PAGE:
Family: Shelley’s parents were Sir Timothy Shelley and his wife Elizabeth. His father was a wealthy MP. Shelley was the oldest of seven children. He married a young girl called Harriet, with whom he had a son and daughter. Their marriage was troubled and Harriet committed suicide in 1816. Shelley’s second wife, Mary, was also a writer, famous for penning ‘Frankenstein.’ The pair had a son and daughter together, but both died as very young children.
Shelley wrote many different works but he was most famous for his poetry. Some of his best-known poems include Ozymondias, Mont Blanc, To a Skylark and Ode to the West Wind.
Poems briefly explained:
Ozymondias is a poem about the remains of a statue standing alone in a desert. This desert was once a huge kingdom ruled by Ozymondias, a powerful king. The poem thinks about how kingdoms can be easily destroyed. It argues that humans cannot prevent this from happening.
Mont Blanc is a poem about Mont Blanc, the highest mountain in the Alps. It celebrates the beauty and power of nature.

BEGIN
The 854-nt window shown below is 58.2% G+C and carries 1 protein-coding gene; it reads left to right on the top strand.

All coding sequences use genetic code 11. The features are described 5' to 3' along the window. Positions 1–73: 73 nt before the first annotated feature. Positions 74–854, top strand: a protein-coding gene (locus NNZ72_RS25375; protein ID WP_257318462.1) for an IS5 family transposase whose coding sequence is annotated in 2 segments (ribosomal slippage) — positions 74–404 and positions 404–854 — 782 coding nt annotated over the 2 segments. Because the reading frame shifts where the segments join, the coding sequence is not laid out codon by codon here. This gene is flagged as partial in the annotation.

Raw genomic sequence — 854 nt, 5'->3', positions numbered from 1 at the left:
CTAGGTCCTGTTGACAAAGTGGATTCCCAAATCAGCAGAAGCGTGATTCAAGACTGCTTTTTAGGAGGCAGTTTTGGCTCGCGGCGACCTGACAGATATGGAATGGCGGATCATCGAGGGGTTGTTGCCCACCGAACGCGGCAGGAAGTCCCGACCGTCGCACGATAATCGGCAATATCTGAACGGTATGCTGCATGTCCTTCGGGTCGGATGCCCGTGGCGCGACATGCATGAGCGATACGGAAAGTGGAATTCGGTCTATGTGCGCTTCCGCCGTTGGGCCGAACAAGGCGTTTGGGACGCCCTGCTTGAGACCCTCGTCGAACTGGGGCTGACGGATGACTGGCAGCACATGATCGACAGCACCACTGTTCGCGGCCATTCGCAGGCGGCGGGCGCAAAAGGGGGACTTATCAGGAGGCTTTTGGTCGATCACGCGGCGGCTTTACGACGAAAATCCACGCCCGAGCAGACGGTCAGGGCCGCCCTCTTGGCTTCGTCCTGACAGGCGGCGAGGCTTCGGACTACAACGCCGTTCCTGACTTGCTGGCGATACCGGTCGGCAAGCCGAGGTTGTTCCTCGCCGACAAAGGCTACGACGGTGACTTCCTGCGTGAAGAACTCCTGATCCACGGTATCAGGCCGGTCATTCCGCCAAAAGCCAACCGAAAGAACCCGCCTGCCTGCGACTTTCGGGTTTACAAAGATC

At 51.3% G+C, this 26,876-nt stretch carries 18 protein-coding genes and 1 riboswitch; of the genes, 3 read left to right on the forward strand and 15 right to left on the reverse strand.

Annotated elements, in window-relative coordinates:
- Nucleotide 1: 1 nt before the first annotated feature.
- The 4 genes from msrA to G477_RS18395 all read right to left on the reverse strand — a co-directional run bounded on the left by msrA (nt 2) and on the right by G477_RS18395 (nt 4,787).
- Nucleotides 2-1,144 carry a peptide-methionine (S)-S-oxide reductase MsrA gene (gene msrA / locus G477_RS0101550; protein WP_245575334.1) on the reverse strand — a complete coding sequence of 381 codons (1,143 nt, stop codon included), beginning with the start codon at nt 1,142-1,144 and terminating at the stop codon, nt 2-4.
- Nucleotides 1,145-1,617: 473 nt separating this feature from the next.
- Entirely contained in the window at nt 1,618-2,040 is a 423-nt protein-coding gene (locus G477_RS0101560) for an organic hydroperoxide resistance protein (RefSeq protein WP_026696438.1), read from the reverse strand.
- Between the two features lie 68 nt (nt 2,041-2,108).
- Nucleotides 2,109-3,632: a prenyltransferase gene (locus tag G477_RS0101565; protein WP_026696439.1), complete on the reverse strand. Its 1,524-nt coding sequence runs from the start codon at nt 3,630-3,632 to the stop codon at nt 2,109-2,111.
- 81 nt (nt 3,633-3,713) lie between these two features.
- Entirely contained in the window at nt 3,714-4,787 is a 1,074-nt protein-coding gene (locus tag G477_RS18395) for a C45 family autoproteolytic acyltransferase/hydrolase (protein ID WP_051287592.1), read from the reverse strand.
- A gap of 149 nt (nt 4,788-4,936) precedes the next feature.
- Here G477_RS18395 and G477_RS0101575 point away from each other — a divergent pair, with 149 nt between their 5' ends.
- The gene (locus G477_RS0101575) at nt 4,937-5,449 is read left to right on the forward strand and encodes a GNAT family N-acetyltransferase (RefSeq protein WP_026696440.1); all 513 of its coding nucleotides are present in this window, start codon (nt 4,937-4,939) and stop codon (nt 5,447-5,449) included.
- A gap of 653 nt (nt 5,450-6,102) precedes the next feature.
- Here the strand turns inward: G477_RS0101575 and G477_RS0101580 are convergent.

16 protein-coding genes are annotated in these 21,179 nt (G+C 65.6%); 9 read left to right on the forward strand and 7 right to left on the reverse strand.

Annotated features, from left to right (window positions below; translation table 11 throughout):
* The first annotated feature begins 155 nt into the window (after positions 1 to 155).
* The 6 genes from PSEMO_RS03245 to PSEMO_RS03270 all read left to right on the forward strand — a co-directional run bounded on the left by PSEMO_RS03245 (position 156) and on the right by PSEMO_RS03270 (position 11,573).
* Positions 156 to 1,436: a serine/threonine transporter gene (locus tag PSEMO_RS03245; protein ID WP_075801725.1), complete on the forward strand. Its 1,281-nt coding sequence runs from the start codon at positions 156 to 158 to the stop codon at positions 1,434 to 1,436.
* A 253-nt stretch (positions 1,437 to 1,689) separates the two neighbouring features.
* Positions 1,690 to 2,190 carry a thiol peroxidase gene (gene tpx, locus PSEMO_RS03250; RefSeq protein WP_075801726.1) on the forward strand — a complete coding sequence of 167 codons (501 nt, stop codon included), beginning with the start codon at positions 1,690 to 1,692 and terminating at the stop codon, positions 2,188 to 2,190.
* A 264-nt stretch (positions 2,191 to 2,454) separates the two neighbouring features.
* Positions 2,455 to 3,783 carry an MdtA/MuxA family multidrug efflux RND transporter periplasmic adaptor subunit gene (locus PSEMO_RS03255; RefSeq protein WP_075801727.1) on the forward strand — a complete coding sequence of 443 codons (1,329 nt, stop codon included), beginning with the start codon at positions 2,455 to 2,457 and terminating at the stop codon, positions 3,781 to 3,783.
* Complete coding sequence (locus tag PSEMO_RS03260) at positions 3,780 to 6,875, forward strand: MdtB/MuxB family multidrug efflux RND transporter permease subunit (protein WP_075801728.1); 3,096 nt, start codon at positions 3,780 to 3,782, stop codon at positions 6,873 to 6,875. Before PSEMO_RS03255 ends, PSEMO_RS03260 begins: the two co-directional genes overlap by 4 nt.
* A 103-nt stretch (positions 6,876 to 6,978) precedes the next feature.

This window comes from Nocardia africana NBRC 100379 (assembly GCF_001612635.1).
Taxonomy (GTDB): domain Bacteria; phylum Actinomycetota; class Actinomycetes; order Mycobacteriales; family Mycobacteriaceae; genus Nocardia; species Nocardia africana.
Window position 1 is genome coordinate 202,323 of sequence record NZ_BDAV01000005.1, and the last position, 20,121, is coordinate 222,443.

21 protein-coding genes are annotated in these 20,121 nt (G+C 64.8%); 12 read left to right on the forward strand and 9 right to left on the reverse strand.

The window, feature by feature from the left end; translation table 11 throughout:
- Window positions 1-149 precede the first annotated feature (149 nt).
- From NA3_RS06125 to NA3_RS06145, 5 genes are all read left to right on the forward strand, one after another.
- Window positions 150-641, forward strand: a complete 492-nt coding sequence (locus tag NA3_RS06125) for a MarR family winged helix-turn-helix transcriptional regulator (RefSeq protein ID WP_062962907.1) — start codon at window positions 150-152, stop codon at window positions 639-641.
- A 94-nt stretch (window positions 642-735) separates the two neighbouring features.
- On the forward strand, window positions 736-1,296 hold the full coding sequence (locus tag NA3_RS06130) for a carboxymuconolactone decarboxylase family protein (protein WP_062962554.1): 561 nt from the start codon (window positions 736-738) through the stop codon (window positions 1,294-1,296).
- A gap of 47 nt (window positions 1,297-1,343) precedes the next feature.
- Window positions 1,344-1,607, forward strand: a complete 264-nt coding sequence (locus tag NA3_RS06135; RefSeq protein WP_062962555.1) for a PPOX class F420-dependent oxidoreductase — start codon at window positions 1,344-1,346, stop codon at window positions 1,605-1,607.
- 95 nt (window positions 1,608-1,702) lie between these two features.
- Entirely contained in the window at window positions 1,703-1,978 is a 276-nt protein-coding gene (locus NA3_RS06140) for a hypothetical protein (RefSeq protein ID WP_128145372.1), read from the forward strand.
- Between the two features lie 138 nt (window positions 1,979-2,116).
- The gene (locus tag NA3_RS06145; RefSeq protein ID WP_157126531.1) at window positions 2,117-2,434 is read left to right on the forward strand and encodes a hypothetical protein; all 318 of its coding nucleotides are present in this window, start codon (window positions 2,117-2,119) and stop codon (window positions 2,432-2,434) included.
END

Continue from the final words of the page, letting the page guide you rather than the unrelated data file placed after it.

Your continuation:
To a Skylark was written following an evening walk in Italy with Shelley’s wife Mary. It is about the beautiful birdsong of a skylark that they heard whilst out walking.
Ode to the West Wind is about the wind that would carry Shelley back from Italy to England, where he wanted to help fight for political change.
Famous Lines from Shelley’s poems include:
Ozymondias: “My name is Ozymondias, king of kings….”
Mont Blanc: “The everlasting universe of things flows through the mind….”
To a Skylark: “What love of thine own kind? What ignorance of pain….”
Ode to the West Wind: “Oh! Lift me as a wave, a leaf, a cloud…”